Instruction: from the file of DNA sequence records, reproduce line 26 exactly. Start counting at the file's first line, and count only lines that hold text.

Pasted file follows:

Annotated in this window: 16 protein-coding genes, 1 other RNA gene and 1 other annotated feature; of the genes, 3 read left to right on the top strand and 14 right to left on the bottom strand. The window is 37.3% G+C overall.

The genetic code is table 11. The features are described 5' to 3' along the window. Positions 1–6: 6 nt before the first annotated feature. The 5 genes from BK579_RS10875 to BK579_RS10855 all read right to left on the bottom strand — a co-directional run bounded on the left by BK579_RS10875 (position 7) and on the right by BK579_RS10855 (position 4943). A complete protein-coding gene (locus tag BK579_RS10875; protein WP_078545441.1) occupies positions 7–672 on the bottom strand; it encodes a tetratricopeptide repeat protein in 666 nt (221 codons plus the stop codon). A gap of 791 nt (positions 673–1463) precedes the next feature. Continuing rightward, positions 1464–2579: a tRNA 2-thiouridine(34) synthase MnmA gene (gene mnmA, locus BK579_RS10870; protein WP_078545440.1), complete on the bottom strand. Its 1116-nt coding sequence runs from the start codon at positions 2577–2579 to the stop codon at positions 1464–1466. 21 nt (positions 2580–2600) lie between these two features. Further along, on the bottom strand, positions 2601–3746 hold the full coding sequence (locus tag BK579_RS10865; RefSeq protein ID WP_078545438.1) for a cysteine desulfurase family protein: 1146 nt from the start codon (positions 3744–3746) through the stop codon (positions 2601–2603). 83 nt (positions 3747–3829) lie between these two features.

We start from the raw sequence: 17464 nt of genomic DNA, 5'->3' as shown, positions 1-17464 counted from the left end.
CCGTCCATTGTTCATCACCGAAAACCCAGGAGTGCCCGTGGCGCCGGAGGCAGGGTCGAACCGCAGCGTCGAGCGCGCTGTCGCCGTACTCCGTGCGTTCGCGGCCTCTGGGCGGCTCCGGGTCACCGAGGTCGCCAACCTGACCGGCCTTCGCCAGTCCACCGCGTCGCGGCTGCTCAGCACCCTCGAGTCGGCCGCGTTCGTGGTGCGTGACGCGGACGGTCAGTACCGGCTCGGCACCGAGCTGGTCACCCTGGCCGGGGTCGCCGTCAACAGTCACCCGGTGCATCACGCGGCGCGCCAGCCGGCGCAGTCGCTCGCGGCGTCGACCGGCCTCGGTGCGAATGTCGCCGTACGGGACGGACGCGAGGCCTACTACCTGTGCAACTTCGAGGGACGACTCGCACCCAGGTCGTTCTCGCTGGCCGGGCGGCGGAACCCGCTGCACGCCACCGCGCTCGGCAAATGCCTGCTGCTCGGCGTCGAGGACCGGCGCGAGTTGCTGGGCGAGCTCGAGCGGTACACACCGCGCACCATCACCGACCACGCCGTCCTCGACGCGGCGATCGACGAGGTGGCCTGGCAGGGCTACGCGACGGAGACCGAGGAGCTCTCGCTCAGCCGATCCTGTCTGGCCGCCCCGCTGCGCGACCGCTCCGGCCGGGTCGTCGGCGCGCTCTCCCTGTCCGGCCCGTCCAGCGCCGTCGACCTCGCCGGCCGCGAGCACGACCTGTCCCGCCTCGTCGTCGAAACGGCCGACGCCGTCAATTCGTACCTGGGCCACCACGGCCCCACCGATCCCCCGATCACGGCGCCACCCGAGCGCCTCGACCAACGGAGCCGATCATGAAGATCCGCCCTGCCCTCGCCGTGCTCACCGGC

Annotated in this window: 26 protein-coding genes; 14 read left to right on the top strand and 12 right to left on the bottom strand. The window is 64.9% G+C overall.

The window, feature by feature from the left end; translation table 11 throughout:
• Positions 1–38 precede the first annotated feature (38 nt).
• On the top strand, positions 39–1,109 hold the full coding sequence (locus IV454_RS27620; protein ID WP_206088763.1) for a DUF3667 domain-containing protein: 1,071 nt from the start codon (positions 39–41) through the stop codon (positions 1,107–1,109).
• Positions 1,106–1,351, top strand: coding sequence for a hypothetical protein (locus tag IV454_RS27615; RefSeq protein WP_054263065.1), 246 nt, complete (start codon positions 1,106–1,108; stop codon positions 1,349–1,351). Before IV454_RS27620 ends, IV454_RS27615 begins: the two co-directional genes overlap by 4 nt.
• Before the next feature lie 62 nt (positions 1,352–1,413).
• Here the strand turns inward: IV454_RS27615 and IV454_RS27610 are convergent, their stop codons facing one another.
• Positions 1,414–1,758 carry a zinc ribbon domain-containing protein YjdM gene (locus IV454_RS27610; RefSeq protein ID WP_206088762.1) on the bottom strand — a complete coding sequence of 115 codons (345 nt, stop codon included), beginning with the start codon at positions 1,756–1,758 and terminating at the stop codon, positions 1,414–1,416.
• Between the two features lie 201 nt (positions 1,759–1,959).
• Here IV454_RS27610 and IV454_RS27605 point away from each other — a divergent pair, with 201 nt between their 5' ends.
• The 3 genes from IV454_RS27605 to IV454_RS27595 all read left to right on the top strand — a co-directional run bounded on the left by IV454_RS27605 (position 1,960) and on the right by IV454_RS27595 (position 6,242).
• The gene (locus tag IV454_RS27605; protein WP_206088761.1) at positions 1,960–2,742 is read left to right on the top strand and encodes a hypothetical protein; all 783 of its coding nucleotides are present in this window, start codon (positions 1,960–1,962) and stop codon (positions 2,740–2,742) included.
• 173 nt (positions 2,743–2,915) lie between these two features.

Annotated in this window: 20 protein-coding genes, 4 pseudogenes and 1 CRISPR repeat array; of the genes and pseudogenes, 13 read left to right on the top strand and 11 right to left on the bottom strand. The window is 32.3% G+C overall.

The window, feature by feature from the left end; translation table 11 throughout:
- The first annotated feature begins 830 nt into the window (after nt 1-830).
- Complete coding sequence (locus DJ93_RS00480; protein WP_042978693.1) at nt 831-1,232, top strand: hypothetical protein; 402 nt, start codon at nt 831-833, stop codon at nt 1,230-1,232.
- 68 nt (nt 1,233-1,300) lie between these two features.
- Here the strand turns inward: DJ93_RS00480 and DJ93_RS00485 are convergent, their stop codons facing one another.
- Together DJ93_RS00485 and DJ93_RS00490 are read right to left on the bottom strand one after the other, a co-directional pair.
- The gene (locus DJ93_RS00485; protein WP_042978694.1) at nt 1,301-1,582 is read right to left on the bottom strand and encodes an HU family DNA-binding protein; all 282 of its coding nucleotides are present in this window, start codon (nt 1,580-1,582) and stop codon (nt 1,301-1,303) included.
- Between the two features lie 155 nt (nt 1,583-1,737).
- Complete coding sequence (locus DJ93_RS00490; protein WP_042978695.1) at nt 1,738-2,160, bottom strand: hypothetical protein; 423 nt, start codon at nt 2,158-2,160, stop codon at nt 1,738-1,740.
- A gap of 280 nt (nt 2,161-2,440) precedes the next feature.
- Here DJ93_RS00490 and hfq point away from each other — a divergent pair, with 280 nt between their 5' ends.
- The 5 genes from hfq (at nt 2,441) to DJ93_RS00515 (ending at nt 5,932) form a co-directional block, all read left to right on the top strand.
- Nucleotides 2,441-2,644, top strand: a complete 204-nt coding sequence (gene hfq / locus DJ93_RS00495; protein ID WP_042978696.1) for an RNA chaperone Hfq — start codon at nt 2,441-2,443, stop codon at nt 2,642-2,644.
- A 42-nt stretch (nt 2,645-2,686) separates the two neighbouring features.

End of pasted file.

- Between the two features lie 155 nt (nt 1,583-1,737).